The hard overtaking moves that characterised a scintillating MotoGP race at Phillip fell within the limits of what is deemed acceptable, according to five leading premier class riders.

At Thursday in Malaysia, Marc Marquez, Valentino Rossi, Andrea Dovizioso, Johann ZarcoMaverick Vinales and Cal Crutchlow gave their views on the frenetic race down under, which saw contact made on several occasions as the leading group battled for supremacy.

With the exception of Dovizioso, each of the riders asked to give their thoughts on whether or not the manoeuvres had crossed a line were directly involved in a fierce battle for the rostrum in Australia.

Race winner Marc Marquez said: “I like races like Australia but here I prefer a quiet race. You never know, in the end if you need to fight, I will fight and I will think only about the race, but always will have some margins,” he said.

“About the contact rules, for me it’s OK. What we saw in Australia was always inside the limit more or less and in the end MotoGP riders have experience, some more, some less, but it was great.”

Dovizioso, who finished 13th in Australia, said the layout of the Phillip Island circuit created a situation in the race that made contact inevitable.

“The battle everybody saw in Phillip Island I think is a special thing in that track; the layout of the track, the speed: I think all of the contact happened for the layout of the track,” he said.

“In the normal braking you are able to manage in a better way but when you come from fast corners and you have a really slow corner in first gear, it is difficult to recover a mistake.

“I think that is the reason why it happened and this year we fight a lot and there was a nice fight and I think we will continue like this,” added Dovizioso.

“Like Vale say in the press conference, the young riders are very aggressive, they want to achieve the result and they are aggressive. I think in this moment, everything looks under control.”

Movistar Yamaha’s runner-up Rossi, who was left with a big tyre mark on his shoulder after contact with Marquez (pictured) and blamed a hard move by fellow countryman Andrea Iannone as costing him the chance to challenge for the win in the closing laps, said an element of contact was permissible so long as it did not result in ‘big mistakes’.

“I also think that the layout of Phillip Island is something strange compared to the other race tracks and it is fantastic for these type of races,” said the 38-year-old.

“We saw also during the year a lot of great fights and yes, for sure the level of aggressiveness is high, but is all in the rules and I think sometimes you can touch. The important thing is to not make big mistakes and for sure it was a great race to do and also to follow on to Malaysia.”

Premier class rookie Johann Zarco has been under the spotlight more than once in his debut season in MotoGP following some controversial overtakes. The French rider said that while it would be the perfect situation to have many passes in a race without any contact, this is a scenario that is ‘difficult to manage’.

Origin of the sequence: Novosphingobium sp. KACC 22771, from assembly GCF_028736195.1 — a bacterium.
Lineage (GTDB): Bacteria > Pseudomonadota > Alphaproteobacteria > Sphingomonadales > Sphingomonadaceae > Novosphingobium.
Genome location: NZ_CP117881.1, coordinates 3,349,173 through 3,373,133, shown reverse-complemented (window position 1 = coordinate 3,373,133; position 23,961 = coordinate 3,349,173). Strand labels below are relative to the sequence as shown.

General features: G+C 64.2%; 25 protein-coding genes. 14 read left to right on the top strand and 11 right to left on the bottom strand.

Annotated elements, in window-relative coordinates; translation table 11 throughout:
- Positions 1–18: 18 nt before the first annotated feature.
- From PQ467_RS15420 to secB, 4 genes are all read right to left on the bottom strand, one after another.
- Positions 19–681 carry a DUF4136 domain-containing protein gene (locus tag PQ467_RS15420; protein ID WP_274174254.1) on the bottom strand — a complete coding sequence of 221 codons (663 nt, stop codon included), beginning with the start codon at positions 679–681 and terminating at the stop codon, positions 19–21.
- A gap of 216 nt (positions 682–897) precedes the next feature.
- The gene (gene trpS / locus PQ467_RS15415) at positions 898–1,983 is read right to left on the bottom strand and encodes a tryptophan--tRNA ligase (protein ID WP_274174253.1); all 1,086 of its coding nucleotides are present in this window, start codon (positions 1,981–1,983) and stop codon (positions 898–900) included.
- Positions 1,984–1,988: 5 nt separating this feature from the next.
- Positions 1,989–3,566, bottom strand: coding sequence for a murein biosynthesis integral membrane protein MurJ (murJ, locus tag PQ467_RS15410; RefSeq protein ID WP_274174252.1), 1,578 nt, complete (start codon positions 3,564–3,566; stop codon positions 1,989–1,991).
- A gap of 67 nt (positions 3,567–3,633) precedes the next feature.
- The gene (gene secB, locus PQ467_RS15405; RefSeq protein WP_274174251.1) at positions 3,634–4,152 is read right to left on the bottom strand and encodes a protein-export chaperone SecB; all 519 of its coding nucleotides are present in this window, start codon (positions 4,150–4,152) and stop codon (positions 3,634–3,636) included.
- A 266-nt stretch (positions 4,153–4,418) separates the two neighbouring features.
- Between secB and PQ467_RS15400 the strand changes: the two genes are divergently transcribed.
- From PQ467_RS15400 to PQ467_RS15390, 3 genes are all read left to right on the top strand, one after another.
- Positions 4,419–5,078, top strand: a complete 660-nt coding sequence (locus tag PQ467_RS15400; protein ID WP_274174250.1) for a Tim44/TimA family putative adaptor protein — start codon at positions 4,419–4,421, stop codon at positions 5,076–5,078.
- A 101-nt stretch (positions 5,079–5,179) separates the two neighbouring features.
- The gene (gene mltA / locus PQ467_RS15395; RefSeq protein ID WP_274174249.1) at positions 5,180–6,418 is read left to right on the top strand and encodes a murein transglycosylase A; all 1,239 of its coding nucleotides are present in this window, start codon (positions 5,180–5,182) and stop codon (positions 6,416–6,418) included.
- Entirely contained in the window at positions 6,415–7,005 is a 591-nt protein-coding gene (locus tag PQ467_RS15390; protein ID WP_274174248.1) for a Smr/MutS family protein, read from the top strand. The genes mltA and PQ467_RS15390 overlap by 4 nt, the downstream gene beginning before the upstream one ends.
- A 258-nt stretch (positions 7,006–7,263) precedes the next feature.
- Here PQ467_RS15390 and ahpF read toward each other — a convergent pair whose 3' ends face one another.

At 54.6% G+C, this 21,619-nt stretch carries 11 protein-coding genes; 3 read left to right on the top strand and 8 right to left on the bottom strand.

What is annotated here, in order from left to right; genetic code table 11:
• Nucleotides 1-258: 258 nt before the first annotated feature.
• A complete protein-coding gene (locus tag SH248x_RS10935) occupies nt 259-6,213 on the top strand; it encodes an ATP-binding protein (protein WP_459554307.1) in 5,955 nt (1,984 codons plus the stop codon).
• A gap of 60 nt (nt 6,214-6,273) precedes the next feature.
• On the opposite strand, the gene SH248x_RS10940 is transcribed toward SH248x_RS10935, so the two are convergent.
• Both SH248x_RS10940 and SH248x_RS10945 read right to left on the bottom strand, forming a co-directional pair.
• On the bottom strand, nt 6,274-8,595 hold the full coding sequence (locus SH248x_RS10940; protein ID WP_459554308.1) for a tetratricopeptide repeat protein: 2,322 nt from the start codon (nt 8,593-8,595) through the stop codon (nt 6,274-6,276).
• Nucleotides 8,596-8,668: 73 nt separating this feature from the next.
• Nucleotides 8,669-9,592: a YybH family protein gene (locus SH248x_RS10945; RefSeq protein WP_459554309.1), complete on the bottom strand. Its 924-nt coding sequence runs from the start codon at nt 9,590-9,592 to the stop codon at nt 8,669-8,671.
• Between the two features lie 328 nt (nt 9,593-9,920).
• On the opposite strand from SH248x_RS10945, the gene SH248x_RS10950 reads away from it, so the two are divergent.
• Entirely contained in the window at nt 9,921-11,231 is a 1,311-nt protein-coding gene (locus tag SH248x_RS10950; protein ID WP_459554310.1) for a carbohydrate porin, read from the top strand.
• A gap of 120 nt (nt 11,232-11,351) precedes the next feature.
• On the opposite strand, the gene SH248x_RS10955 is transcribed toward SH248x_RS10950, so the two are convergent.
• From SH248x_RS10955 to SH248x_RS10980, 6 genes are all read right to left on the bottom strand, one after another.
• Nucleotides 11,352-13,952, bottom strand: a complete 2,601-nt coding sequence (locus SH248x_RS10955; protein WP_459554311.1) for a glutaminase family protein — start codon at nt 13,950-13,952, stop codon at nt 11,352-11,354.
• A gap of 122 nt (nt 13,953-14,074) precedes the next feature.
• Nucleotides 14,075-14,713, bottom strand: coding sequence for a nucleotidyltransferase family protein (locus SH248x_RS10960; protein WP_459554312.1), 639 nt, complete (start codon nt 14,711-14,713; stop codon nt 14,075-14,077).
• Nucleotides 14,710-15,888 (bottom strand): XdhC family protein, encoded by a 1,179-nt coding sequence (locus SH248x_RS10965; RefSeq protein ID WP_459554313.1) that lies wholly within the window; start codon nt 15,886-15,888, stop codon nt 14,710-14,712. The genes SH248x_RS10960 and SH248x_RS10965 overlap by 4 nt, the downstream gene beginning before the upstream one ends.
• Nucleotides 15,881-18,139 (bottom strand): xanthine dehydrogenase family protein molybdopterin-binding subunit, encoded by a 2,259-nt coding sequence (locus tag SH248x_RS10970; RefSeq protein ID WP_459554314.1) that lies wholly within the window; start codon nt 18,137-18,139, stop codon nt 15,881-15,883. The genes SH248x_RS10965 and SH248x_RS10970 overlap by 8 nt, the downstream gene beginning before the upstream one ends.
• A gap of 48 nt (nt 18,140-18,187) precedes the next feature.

“I would like to see more races with many overtakes as we did in Australia. The track is difficult for this type of race but also on other circuits we can have many overtakes,” he said.

“About the contact, the perfect way is to have so many overtakes in the race without the contact, but sometimes it is difficult to manage it. You take the decision, you go; you don’t want the contact because it is dangerous for the other rider and also you are scared to crash.

“I hope the level of the bikes, the rider, is coming up and sometimes we can see we are at the same level, maybe because of the tyres we can push more, but this gives the opportunity to see more wonderful races.”

Maverick Vinales agreed that Phillip Island was more likely to produce the type of on-the-edge battles that developed last weekend, with contact an unavoidable factor.

“Australia is a special track for that, especially for the contact because it is a difficult track for the contact. If you want to overtake, normally you have to go in the contact and it is not an easy track,” said Vinales.

“Anyway I hope here in Malaysia we can enjoy the same, being in the top, fighting and it is very nice to enjoy these last races like that.”

Crutchlow meanwhile cautioned that, while he enjoyed the battle, it wouldn’t have been all smiles if someone had fallen.

"The level of fighting and contact is fine, but when somebody falls off, there will be a massive drama," he said. "So in the end, I liked it, and I was involved, and I did it. But if somebody crashed, everybody would say, 'Ah, it's stupid, too much, blah blah blah.'

"In any one of those manoeuvres where we were touching, anybody can crash. It was just luck that we all stayed on. Maybe in another race, we don't stay on. But honestly I thought it was OK, because nobody crashed.

"If somebody crashed, everybody would say it's too much because we have 50 staff come to every race, and then you don't get a result because of a contact. But we had a great battle, I think it was great for us as riders, the manufactures, and the fans.

"So what can you say? I think everybody in this group did as good as what they got. Maybe Zarco gave a little better than everyone else! But he still never stood on the podium.

"The Maverick and Iannone move was hard. That can easily be a crash. But we know what we are doing. We all sign up for it. And if you don't want to battle, you can go with Rins, out of the group [in eighth]. Probably the most sensible. Maybe he could have been taking a podium by staying in that position at one point!"

 

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